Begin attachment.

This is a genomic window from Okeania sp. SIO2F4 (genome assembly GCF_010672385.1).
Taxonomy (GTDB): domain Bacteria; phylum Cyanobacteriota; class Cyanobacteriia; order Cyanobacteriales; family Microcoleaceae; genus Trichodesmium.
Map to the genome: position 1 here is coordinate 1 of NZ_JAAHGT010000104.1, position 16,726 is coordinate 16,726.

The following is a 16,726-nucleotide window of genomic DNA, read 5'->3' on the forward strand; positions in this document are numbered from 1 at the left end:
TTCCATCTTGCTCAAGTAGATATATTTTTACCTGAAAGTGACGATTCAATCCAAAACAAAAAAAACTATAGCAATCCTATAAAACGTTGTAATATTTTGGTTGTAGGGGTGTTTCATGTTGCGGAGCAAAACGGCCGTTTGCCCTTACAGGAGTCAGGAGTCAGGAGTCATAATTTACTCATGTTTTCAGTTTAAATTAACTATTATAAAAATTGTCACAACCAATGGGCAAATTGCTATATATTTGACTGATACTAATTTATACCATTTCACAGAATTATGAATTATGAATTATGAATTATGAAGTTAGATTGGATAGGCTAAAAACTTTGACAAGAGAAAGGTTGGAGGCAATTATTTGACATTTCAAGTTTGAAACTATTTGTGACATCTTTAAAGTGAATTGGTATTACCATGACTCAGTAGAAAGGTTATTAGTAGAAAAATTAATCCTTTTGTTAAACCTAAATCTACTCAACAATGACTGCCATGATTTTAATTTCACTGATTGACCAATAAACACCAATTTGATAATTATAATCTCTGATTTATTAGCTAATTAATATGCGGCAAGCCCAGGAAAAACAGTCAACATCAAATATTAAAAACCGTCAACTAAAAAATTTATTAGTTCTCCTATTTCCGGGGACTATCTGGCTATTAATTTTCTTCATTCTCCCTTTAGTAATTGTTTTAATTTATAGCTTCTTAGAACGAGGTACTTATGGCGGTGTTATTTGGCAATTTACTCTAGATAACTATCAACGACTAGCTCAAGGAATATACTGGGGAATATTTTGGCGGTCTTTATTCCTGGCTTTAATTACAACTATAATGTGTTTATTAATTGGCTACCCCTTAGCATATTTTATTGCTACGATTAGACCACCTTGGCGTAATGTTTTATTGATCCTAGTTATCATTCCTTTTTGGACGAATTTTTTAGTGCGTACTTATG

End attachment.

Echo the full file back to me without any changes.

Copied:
This is a genomic window from Okeania sp. SIO2F4 (genome assembly GCF_010672385.1).
Taxonomy (GTDB): domain Bacteria; phylum Cyanobacteriota; class Cyanobacteriia; order Cyanobacteriales; family Microcoleaceae; genus Trichodesmium.
Map to the genome: position 1 here is coordinate 1 of NZ_JAAHGT010000104.1, position 16,726 is coordinate 16,726.

The following is a 16,726-nucleotide window of genomic DNA, read 5'->3' on the forward strand; positions in this document are numbered from 1 at the left end:
TTCCATCTTGCTCAAGTAGATATATTTTTACCTGAAAGTGACGATTCAATCCAAAACAAAAAAAACTATAGCAATCCTATAAAACGTTGTAATATTTTGGTTGTAGGGGTGTTTCATGTTGCGGAGCAAAACGGCCGTTTGCCCTTACAGGAGTCAGGAGTCAGGAGTCATAATTTACTCATGTTTTCAGTTTAAATTAACTATTATAAAAATTGTCACAACCAATGGGCAAATTGCTATATATTTGACTGATACTAATTTATACCATTTCACAGAATTATGAATTATGAATTATGAATTATGAAGTTAGATTGGATAGGCTAAAAACTTTGACAAGAGAAAGGTTGGAGGCAATTATTTGACATTTCAAGTTTGAAACTATTTGTGACATCTTTAAAGTGAATTGGTATTACCATGACTCAGTAGAAAGGTTATTAGTAGAAAAATTAATCCTTTTGTTAAACCTAAATCTACTCAACAATGACTGCCATGATTTTAATTTCACTGATTGACCAATAAACACCAATTTGATAATTATAATCTCTGATTTATTAGCTAATTAATATGCGGCAAGCCCAGGAAAAACAGTCAACATCAAATATTAAAAACCGTCAACTAAAAAATTTATTAGTTCTCCTATTTCCGGGGACTATCTGGCTATTAATTTTCTTCATTCTCCCTTTAGTAATTGTTTTAATTTATAGCTTCTTAGAACGAGGTACTTATGGCGGTGTTATTTGGCAATTTACTCTAGATAACTATCAACGACTAGCTCAAGGAATATACTGGGGAATATTTTGGCGGTCTTTATTCCTGGCTTTAATTACAACTATAATGTGTTTATTAATTGGCTACCCCTTAGCATATTTTATTGCTACGATTAGACCACCTTGGCGTAATGTTTTATTGATCCTAGTTATCATTCCTTTTTGGACGAATTTTTTAGTGCGTACTTATG